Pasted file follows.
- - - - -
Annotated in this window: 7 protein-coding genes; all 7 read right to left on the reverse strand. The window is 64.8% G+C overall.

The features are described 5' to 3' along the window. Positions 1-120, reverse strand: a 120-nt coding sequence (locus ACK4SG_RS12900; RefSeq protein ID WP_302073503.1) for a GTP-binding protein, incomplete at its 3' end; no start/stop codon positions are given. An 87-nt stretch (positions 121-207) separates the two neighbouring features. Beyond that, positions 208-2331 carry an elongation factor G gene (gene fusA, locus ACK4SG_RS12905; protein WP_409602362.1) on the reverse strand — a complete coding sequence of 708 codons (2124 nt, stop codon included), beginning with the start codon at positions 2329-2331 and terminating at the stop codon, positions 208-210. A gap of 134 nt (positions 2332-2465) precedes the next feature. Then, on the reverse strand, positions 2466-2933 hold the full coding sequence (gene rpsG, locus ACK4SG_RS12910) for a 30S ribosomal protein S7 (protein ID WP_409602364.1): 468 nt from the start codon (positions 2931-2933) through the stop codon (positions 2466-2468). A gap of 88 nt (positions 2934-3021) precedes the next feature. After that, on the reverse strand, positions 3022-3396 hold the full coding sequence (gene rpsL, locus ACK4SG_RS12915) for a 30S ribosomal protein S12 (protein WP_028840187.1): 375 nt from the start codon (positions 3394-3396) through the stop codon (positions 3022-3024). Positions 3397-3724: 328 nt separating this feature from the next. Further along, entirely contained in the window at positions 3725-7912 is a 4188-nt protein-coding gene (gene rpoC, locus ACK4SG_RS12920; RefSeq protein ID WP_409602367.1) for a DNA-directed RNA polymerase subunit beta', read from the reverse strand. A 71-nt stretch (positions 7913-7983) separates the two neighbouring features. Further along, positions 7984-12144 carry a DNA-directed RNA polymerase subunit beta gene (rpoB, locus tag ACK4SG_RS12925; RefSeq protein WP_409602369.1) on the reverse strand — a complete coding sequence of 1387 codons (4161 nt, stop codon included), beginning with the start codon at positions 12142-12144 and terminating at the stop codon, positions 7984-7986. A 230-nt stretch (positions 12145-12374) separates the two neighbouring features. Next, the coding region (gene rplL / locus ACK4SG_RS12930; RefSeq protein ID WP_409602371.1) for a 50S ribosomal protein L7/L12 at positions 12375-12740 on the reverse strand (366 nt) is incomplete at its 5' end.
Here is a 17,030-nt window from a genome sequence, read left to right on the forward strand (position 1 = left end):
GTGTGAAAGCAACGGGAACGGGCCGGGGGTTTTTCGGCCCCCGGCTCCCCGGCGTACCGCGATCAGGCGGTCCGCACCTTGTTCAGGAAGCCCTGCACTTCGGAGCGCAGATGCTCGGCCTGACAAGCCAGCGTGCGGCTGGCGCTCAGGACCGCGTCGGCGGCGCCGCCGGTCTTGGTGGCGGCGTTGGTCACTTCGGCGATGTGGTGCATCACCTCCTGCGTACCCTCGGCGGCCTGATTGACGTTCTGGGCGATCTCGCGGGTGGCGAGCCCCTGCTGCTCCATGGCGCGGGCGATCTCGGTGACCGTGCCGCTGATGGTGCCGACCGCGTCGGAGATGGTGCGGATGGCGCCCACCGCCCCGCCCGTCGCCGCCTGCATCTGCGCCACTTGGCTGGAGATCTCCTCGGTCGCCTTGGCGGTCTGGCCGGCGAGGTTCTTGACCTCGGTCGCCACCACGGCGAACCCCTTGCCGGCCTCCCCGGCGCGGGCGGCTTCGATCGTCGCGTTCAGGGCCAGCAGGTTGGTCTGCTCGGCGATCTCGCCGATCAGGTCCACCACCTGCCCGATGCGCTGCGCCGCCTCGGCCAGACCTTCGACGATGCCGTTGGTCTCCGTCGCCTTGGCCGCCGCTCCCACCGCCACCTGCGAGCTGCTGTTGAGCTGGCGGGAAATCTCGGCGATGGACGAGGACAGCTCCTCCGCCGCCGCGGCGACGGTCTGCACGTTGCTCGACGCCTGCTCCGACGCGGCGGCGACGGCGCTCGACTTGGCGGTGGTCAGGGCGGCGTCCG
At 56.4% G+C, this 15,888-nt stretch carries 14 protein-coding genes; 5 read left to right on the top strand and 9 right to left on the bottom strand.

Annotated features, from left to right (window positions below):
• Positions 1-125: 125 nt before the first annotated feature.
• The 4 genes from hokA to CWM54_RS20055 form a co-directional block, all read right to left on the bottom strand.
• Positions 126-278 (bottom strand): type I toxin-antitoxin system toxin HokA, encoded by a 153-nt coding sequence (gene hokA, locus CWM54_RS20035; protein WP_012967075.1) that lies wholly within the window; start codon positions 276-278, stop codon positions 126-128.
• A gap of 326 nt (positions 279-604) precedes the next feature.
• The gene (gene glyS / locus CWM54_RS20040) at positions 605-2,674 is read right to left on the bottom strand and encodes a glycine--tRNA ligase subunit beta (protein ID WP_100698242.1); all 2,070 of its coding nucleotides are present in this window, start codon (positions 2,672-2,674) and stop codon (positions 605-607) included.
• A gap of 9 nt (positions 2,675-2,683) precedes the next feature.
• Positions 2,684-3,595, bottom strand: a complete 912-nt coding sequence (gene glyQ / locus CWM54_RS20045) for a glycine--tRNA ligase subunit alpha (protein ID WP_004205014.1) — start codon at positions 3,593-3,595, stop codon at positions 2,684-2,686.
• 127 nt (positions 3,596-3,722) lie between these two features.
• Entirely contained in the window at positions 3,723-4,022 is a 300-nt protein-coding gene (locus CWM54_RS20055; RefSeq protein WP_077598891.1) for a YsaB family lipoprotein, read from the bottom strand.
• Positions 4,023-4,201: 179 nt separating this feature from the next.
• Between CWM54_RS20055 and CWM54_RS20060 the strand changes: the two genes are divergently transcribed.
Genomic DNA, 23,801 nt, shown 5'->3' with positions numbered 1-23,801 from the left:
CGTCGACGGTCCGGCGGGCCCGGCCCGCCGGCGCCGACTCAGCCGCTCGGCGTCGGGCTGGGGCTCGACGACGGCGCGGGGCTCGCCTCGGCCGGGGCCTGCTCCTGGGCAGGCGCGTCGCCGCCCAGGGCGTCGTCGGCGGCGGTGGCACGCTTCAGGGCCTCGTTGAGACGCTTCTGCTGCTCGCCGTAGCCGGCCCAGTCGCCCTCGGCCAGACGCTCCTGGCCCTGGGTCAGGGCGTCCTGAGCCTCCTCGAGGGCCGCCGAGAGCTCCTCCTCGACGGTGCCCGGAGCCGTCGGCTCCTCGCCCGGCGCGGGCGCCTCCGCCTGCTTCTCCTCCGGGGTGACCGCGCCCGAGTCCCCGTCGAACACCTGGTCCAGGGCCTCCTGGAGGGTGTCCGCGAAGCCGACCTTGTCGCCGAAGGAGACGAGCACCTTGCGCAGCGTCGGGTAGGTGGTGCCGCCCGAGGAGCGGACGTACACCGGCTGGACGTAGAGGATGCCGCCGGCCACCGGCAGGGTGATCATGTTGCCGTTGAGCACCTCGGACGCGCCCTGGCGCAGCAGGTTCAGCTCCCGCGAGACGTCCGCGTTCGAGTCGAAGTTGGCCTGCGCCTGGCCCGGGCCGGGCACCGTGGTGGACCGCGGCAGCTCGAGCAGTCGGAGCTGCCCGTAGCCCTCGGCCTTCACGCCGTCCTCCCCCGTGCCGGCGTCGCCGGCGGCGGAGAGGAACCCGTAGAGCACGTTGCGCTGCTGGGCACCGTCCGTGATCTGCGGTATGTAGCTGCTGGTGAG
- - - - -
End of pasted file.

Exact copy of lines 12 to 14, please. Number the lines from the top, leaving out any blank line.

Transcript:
• A gap of 9 nt (positions 2,675-2,683) precedes the next feature.
• Positions 2,684-3,595, bottom strand: a complete 912-nt coding sequence (gene glyQ / locus CWM54_RS20045) for a glycine--tRNA ligase subunit alpha (protein ID WP_004205014.1) — start codon at positions 3,593-3,595, stop codon at positions 2,684-2,686.
• 127 nt (positions 3,596-3,722) lie between these two features.